The Bald Mountain area is a wild and beautiful region located at the headwaters of the Little Applegate River. The mountain supports a distinct variety of plant communities, including open and grassy balds, shrub fields, rock outcrops, old-growth forest, late seral forest and small sections of oak woodland. The mountain is also an important connectivity corridor, connecting the high elevation McDonald Peak Roadless Area near Wagner Butte with the Dakubetede Roadless Area at low elevations in the Little Applegate Valley. The old-growth forests in the Bald Mountain area allow late-seral species such as the Pacific fisher and northern spotted owl to disperse across the landscape from high to low elevations and from roadless wildland to roadless wildland.
|Trees marked for removal on the proposed Jack-Ash Trail.|
The BLM is proposing to log old, complex forest on the south face of Bald Mountain in the Nedsbar Timber Sale, with trees marked for removal directly adjacent to the proposed Jack-Ash Trail. The proposed logging would heavily impact one of the most scenic portions of the trail, degrading the recreational experience of trail users for generations to come.
The Jack-Ash Trail is destined to become a thoroughfare for non-motorized recreationalists, yet the BLM has proposed heavy industrial logging in the trail's most spectacular old-growth forest on Bald Mountain. The extensive industrial logging proposed in the Nedsbar Timber Sale would impact the trail's forests and viewshed. The impact to the popular Sterling Ditch Trail would also be significant, marring large portions of the trail's viewshed with Nedsbar logging units.
|Trees marked white would be logged in the Nedsbar Timber Sale.|
Forests in the area support the physical characteristics and stand structures that allow for exceptional fire resiliency. A closed canopy of massive, old trees rises above the forest floor, suppressing understory growth and inhibiting the development of dense understory fuel loads. Trees are relatively well spaced, support high canopies, and thick insulating bark. They are naturally fire resilient and should be maintained in that condition.
|Complex and multi-layered northern spotted owl habitat on Bald Mountain proposed for logging in the Nedsbar Timber Sale unit 28-10A.|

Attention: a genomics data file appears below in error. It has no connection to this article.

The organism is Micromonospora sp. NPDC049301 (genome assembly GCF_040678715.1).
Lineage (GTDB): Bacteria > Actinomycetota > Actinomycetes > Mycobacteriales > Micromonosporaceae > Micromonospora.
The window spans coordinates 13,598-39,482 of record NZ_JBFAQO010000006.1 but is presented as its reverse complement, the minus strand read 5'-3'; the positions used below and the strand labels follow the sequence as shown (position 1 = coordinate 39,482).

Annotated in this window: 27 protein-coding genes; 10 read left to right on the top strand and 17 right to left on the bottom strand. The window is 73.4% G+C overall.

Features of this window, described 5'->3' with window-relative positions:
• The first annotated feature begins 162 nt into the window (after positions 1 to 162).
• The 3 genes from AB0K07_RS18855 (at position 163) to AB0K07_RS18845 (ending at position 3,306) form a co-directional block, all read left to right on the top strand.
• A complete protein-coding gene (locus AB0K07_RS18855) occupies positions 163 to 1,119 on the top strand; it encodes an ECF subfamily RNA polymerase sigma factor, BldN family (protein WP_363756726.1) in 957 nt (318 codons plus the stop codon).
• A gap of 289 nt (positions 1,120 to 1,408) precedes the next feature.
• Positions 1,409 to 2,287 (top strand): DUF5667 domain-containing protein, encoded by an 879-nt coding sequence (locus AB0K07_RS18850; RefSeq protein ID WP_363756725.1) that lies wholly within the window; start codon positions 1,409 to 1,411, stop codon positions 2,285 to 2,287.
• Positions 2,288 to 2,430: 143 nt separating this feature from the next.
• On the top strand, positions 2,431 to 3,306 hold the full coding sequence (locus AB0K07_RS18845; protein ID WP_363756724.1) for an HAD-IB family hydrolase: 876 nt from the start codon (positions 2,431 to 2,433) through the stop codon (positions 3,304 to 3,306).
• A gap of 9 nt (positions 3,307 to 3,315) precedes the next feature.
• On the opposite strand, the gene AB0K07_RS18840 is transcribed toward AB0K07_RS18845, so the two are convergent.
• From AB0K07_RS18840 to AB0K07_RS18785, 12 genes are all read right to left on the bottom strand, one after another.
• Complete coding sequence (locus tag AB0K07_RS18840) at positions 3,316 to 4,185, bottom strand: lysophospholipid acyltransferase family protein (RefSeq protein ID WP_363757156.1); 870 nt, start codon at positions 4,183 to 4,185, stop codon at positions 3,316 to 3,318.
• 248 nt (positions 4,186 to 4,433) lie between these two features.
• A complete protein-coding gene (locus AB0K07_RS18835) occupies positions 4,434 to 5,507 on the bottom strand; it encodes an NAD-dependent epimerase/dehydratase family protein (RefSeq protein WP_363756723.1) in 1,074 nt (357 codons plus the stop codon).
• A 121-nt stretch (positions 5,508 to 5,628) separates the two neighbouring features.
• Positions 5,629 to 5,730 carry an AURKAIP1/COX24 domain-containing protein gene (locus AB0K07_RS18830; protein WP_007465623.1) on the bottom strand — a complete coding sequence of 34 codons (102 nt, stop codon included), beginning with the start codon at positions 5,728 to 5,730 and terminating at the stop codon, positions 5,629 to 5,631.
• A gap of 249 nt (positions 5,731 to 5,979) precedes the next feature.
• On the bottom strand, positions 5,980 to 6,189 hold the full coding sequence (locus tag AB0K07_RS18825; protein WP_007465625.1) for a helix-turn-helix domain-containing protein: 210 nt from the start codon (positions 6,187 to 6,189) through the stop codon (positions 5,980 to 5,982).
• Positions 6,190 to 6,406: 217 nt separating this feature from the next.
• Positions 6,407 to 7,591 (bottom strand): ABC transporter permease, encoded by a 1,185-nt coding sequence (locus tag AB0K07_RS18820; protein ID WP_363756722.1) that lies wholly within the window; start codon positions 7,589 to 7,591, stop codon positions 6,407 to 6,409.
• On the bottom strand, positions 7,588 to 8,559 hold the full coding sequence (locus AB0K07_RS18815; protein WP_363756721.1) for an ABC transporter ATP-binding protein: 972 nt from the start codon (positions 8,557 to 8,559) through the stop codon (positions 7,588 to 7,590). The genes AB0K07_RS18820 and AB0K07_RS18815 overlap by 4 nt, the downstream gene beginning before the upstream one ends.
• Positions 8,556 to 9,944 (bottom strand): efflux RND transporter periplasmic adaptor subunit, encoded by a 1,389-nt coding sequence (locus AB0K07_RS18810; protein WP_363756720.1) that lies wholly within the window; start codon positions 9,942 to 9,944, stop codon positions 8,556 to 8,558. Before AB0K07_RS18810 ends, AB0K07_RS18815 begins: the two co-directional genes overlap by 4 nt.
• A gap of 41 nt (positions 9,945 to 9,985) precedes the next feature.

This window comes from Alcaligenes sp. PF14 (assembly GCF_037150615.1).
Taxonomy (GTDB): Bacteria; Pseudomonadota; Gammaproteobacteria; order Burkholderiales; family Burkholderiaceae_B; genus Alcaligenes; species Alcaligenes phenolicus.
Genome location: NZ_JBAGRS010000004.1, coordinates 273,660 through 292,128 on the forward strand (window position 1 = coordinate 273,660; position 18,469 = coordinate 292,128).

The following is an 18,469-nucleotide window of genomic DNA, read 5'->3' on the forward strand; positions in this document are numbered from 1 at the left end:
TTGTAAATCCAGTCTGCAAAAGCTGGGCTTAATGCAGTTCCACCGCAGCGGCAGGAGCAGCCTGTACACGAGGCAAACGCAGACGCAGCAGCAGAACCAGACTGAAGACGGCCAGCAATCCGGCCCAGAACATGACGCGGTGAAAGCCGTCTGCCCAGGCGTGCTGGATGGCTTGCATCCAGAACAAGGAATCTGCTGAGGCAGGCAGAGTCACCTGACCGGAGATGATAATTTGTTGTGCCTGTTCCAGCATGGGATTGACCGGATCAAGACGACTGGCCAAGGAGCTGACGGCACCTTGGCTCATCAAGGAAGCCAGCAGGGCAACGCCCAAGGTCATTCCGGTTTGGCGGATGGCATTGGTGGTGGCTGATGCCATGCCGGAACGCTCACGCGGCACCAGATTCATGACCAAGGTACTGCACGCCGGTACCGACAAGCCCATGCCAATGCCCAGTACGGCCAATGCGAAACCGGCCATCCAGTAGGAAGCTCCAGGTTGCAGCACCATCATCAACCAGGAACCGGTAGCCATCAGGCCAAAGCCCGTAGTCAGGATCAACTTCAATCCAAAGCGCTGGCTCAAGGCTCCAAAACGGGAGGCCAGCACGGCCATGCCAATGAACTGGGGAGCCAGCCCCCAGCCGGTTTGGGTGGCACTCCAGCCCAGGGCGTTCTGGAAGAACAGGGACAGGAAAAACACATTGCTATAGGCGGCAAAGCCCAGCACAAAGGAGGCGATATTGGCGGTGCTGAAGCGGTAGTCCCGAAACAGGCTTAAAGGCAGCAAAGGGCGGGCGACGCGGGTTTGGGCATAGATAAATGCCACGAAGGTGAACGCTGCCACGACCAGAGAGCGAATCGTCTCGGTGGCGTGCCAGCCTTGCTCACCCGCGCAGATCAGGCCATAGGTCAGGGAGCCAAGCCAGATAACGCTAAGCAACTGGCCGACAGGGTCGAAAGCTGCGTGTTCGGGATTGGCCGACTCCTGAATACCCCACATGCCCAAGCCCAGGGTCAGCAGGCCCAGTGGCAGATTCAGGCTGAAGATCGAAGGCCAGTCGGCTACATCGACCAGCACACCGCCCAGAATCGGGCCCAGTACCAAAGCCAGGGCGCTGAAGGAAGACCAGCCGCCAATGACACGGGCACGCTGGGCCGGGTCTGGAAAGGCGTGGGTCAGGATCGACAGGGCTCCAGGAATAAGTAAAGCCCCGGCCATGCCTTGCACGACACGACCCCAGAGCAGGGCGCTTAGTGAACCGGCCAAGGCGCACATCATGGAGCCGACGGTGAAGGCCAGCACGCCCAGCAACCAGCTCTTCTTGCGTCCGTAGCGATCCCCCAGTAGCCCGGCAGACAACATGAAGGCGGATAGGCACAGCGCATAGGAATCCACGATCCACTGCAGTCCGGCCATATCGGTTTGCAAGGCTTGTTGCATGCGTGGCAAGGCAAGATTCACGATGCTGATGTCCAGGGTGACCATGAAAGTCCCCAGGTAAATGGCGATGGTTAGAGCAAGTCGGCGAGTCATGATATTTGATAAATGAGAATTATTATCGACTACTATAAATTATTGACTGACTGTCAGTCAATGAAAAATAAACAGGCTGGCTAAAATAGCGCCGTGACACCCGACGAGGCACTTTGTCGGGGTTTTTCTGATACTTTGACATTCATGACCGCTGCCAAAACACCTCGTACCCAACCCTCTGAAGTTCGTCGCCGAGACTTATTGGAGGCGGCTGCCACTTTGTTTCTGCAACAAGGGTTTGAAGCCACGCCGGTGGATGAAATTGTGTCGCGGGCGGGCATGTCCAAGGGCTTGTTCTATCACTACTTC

Roughly half of the 65 acres proposed for logging on Bald Mountain's southern face is identified by the BLM as roosting and foraging habitat for the northern spotted owl. Much of the remainder is dispersal habitat. Two northern spotted owl nest sites are found nearby and the owls likely forage at least occasionally in the area. It is highly likely that the Pacific fisher is also found in the area and that both deer and elk utilize the forest as important thermal cover on cold winter nights. Black bear, cougar, bobcat, and countless other creatures call this place home and depend on its beautiful old forests for habitat.
|A beautiful stand of large, old trees marked for logging on the south face of Bald Mountain in unit 28-10A.|
The units on Bald Mountain are likely some of the worst in the entire Nedsbar Timber Sale. Trees over 40" in diameter are marked for removal. In fact, in units 28-10A and 28-10B, the BLM has marked 316 trees over 24" in diameter for removal in the Nedsbar Timber Sale. Complex, old, fire-resistant stands would be helicopter logged to between 40%-60% canopy cover, leading to an increase in understory fuels. Many old snags would be removed as safety hazards in helicopter yarding operations. The old-growth characteristics of the stand would be heavily impacted, canopies seriously compromised and recreational opportunities degraded by proposed BLM logging treatments.
|BLM graph from their 1993 document "Seral Stage Vegetation of the Little Applegate Valley." Seral stage classes refer to stand age: early seral is younger forest, mid seral is middle-aged forest, and late seral is older forest.|
What can you do:
- Consider sending an email to the BLM and ask them to drop the controversial units across the Nedsbar Timber Sale, and particularly in the Bald Mountain area.
- Consider reading these blog posts and use what you have learned to write an official public comment this spring when the Environmental Assessment is released to the public.
- Consider making a donation to support the work of Klamath Forest Alliance in the Applegate Valley.
Krisit Mastrofini, Assistant Field Manager,
Diane Parry, Acting Field Manager
Dayne Barron, District Manager
Jerome Perez, State Director
Below are maps and a photo essay of Nedsbar's Bald Mountain units.
A photo of Bald Mountain from the Little Applegate River canyon. The proposed Jack-Ash Trail will traverse the ridgeline from Bald Mountain through the top of the Nedsbar Timber Sale units circled in red in the photo above.
|A beautiful old grove marked for logging on Bald Mountain.|
|A grouping of large old trees marked for removal in unit 28-10A.|
|The marking guidelines for the Nedsbar Timber Sale state that the "preference is to retain trees with old-growth characteristics." Clearly this tree, over 40" in diameter and marked for removal, is one of the older trees in this old-growth stand.|
|Large Doug fir marked in unit 28-11. In this unit the BLM marked trees yellow as "leave" trees, meaning these large fir marked blue would be removed.|
|More large trees marked for removal in the Bald Mountain Roadless Area.|